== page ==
Multiple actors in the Lebanese civil war “systematically” used sexually violence against women and girls, according to report by Legal Action Worldwide.
The report, which includes interviews with victims and witnesses, said it sets out for the first time the extent of gender-based crimes during the Lebanese civil war from 1975 to 1990.
The non-profit organisation said accountability over abuses committed during that period “has largely been absent and the use of transitional justice mechanisms in Lebanon has been limited”.
Commissioned by gender equality organisation UN Women, the report says multiple state and non-state actors and armed groups carried out sexual and gender-based violence against females, including rape, genital mutilation, sexualised torture and humiliation, and forced prostitution.
Rape via the use of foreign objects, for instance glass bottles, was reportedly common.
“Rape was used as a method of war to persecute persons from particular communities, to humiliate them, to break their resistance and to emasculate members of the family,” the report said.
“During sieges and massacres, women and girls were divided according to their nationality. In many cases, perpetrators killed women and girls after raping them. Women and girls were raped in their homes and in the streets and in front of their family members, after which they were killed.”
Researchers spoke to a 75-year-old woman who witnessed 19 girls aged from 9 to 15 being taken to a camp.
“They were in an indescribable state. They had blood stains all over their clothes and legs. They were raped with bottles,” she told LAW.
“I saw a man who was crying. He told me that two of them were his daughters and that the younger one was not among them, because she had died. She was raped with a bottle and the bottle broke inside her.”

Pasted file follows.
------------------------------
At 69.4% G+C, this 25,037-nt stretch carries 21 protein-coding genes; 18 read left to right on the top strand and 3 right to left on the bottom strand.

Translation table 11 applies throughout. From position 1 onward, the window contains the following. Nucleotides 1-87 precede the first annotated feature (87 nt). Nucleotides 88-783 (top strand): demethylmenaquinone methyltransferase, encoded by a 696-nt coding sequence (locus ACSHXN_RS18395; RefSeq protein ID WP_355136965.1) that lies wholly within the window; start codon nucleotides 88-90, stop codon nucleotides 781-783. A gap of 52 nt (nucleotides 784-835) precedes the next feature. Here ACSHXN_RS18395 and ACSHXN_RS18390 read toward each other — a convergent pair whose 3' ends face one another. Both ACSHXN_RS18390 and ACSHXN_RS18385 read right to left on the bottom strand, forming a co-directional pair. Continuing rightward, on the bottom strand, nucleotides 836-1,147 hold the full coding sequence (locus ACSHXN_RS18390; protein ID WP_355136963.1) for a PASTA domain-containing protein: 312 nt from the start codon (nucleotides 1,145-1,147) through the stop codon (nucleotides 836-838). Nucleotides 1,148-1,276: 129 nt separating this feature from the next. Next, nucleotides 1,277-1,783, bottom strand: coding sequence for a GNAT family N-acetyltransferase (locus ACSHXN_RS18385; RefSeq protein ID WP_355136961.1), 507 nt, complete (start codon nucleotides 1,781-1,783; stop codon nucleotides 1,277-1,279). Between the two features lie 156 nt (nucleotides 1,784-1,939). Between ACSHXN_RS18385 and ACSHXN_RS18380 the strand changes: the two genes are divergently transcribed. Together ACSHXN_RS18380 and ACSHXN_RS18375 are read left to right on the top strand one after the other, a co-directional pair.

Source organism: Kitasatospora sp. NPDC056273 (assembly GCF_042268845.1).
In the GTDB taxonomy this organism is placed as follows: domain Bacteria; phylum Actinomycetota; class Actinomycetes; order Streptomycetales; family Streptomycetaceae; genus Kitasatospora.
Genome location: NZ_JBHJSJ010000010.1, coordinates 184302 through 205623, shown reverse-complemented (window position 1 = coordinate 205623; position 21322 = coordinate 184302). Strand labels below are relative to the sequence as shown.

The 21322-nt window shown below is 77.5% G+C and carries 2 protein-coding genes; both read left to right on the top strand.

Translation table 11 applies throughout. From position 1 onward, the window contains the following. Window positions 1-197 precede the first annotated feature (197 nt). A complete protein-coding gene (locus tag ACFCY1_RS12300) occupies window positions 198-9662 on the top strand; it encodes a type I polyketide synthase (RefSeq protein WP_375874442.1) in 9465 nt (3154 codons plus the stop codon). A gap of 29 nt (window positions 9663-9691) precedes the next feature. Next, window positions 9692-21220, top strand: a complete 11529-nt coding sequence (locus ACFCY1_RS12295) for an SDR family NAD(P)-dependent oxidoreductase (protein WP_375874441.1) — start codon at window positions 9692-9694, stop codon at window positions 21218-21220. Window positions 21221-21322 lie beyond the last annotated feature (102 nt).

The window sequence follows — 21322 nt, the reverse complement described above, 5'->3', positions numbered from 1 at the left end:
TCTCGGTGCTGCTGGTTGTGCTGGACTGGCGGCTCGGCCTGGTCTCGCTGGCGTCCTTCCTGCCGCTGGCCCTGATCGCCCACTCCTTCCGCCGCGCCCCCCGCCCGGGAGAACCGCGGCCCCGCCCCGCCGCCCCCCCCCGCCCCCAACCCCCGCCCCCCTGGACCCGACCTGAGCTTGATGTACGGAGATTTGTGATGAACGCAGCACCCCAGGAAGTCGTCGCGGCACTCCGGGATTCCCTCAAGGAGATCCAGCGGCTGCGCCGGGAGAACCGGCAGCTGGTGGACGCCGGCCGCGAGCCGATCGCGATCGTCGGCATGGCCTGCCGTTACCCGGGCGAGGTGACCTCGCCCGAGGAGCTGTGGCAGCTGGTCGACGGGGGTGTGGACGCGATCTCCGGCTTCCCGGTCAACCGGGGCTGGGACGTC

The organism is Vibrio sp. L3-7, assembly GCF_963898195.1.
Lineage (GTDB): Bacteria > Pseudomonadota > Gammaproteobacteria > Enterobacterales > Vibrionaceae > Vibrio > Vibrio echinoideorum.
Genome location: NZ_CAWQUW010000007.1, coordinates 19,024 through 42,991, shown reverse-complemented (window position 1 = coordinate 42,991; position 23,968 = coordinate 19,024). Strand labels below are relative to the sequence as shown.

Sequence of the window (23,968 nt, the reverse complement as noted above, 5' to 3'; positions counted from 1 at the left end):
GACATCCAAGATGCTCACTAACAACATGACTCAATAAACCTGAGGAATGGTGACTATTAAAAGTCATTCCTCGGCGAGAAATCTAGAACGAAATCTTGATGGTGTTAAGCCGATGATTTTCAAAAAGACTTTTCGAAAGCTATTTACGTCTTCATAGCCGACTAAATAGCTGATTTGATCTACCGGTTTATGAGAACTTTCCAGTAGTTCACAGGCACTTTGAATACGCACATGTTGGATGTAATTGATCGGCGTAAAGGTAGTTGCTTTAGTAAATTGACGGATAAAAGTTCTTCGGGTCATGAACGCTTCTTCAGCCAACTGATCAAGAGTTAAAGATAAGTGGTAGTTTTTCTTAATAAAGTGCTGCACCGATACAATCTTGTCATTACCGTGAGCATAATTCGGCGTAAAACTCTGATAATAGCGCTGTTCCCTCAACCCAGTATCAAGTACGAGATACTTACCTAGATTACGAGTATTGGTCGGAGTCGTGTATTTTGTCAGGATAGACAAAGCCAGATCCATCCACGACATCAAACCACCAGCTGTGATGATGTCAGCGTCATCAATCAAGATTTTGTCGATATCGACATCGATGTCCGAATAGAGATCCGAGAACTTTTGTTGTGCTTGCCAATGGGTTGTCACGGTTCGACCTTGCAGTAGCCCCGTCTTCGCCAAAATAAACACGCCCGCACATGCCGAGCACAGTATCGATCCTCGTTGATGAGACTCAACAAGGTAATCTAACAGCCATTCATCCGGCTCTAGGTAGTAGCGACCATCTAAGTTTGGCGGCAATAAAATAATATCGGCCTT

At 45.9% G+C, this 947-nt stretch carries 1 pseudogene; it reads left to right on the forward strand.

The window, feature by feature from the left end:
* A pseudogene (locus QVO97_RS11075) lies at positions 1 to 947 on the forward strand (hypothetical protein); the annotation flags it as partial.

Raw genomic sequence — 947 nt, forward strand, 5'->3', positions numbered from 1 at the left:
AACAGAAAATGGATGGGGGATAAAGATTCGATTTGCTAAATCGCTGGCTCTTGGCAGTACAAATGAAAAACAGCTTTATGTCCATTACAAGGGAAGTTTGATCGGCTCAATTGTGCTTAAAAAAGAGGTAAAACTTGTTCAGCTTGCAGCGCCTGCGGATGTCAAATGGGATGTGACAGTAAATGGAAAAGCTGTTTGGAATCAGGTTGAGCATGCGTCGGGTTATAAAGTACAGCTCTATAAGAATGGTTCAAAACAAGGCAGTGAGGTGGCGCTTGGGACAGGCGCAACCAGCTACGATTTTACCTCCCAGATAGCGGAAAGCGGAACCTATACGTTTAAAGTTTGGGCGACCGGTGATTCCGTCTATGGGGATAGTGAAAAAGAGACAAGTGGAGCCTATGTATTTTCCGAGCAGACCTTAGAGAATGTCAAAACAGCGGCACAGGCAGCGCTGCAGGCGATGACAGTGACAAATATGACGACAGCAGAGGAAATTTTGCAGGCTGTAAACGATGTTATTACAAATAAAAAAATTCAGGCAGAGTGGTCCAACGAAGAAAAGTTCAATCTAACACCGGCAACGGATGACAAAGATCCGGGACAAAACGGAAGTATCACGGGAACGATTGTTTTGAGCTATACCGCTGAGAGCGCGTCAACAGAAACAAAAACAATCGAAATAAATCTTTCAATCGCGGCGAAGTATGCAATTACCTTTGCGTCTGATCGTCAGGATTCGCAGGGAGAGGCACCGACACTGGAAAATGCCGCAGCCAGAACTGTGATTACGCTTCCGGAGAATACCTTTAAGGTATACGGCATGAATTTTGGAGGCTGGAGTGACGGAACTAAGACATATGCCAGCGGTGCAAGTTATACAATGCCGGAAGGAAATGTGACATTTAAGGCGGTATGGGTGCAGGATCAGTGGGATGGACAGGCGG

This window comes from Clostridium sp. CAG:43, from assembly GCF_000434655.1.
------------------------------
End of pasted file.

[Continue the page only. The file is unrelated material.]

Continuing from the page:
Women and girls were sometimes forced to have sexual relations with militiamen in return for food and protection.
“Sexualised torture was perpetrated in detention centres, at checkpoints, and in the streets during sieges and massacres. In detention, male officers electrocuted victims’ nipples, breasts, and genital areas, and intensified physical assaults when victims were menstruating,” the report said.
“Women and girls as young as 12 years old had their legs tied to two cars, which were driven in opposite directions, wrenching the victim in two from the crotch up, and resulting in death. Women were also killed in this way, but with militiamen holding the legs of the victim and wrenching them apart.”
Women and girls were killed and abducted in front of family members in retribution, with pregnant women and new mothers also murdered, it said.
LAW also reported an increase in violence from male family members towards their relatives, often amid stress, trauma and poor living conditions.
“With this report, we are seeking to contribute to the body of work produced in Lebanon that shines a spotlight on the gendered impact of Lebanon’s civil war, and its long lasting legacy — which includes today’s heightened levels of violence against women and continued stigma for those who survived these crimes,” said Rachel Dore-Weeks, the head of UN Women Lebanon.
“Without acknowledging and understand the past, we cannot build a peace and stable future,” she said.